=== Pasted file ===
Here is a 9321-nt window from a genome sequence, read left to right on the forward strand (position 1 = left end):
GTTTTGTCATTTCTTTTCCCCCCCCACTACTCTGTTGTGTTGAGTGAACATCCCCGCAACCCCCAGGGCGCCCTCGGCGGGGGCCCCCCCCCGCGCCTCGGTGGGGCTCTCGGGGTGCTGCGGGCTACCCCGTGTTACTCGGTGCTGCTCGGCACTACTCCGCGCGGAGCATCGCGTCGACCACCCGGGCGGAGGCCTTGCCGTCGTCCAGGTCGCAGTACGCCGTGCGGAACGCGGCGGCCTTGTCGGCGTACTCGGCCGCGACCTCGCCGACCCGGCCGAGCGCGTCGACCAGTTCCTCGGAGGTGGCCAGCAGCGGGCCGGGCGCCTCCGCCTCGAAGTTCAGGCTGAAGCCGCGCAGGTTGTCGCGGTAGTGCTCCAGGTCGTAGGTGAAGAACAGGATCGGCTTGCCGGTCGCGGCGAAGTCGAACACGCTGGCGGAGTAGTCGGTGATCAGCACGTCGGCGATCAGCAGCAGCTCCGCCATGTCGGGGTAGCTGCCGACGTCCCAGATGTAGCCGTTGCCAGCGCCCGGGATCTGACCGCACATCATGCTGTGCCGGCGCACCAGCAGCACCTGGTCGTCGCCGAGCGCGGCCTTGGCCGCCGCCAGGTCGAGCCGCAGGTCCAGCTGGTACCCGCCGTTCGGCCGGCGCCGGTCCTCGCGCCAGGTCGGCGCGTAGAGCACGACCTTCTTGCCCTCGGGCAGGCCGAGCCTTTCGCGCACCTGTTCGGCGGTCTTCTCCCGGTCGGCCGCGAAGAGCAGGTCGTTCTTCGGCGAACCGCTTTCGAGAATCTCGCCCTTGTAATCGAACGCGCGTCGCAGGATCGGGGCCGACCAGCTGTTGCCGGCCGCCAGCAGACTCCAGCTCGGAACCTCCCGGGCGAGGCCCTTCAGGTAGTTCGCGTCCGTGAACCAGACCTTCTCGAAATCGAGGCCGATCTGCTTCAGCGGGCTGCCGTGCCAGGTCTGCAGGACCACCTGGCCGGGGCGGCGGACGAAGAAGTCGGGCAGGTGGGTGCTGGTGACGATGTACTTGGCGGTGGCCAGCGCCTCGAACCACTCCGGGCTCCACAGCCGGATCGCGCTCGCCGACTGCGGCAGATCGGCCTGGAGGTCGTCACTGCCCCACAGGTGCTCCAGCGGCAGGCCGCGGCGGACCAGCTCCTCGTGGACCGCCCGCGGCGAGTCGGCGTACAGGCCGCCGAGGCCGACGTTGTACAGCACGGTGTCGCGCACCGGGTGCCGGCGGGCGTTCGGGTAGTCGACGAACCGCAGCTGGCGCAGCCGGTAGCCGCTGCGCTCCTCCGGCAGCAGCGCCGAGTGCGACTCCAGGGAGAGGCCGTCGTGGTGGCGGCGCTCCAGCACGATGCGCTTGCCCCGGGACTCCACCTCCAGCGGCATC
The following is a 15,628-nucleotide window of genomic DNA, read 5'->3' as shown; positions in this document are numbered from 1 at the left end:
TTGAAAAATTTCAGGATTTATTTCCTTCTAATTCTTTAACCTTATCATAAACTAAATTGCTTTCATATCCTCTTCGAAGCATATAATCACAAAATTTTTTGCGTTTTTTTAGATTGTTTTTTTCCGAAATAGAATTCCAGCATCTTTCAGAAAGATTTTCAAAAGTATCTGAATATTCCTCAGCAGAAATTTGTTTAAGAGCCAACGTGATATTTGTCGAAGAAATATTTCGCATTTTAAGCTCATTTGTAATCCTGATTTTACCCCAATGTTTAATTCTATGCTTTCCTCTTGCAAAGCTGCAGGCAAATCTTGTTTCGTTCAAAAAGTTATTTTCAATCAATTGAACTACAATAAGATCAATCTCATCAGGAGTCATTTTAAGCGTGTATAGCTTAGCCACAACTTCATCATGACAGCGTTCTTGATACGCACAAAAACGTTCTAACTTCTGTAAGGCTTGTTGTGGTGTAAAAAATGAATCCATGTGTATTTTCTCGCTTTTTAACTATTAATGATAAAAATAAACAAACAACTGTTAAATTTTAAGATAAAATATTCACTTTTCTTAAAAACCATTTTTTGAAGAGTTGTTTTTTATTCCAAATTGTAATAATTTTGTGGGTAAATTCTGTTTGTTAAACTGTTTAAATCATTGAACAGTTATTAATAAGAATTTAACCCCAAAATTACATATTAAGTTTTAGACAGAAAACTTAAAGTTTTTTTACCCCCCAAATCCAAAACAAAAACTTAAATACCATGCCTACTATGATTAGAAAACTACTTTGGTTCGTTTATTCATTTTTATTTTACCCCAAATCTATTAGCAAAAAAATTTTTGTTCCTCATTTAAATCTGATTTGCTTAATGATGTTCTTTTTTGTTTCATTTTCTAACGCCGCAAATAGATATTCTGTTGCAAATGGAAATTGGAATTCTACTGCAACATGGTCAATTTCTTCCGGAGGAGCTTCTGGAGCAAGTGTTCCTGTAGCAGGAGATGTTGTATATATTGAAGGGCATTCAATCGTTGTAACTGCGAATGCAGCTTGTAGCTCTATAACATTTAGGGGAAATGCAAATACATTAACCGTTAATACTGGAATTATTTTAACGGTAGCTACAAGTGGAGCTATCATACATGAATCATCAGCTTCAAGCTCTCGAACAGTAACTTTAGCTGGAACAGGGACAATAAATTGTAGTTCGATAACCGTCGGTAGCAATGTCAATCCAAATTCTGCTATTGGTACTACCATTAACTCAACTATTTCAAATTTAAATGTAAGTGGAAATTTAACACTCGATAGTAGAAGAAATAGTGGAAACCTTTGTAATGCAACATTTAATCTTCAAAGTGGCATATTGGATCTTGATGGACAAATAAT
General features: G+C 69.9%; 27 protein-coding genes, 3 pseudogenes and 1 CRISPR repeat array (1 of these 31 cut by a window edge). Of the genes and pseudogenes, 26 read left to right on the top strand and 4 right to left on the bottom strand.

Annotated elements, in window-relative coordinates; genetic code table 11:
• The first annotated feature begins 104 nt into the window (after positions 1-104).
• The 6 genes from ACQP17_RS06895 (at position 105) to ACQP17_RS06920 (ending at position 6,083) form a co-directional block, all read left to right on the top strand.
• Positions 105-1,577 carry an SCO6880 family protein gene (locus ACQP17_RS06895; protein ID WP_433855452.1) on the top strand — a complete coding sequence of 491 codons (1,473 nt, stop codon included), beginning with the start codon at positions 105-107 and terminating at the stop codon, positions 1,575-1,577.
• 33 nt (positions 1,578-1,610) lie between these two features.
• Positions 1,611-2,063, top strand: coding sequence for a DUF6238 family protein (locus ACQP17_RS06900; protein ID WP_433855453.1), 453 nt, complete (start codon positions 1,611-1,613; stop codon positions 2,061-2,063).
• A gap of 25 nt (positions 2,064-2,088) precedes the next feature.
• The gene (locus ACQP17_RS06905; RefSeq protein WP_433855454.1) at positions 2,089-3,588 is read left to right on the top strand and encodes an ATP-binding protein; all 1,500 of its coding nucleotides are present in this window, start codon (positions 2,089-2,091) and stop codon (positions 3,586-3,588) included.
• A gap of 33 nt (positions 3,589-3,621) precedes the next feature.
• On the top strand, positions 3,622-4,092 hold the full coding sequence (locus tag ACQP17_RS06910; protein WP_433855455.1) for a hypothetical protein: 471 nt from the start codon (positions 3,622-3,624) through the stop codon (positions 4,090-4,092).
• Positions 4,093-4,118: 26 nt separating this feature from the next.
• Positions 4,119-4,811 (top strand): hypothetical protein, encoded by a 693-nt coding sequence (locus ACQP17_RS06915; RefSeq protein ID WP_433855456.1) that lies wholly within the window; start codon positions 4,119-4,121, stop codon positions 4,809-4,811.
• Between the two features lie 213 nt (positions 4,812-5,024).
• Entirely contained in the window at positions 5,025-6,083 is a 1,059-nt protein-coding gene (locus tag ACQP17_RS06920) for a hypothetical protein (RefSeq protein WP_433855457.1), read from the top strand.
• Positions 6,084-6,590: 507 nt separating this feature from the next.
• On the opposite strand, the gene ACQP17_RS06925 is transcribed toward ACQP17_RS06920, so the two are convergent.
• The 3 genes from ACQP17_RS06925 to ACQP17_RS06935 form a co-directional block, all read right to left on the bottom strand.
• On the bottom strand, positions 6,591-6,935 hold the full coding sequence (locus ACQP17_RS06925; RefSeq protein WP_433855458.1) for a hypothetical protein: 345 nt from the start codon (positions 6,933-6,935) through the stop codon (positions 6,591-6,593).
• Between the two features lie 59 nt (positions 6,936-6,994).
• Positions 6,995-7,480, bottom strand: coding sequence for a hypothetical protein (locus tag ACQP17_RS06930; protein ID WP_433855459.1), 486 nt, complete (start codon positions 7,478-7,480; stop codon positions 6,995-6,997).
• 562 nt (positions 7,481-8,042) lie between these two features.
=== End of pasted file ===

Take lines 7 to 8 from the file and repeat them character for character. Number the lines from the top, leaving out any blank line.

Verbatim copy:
• The first annotated feature begins 104 nt into the window (after positions 1-104).
• The 6 genes from ACQP17_RS06895 (at position 105) to ACQP17_RS06920 (ending at position 6,083) form a co-directional block, all read left to right on the top strand.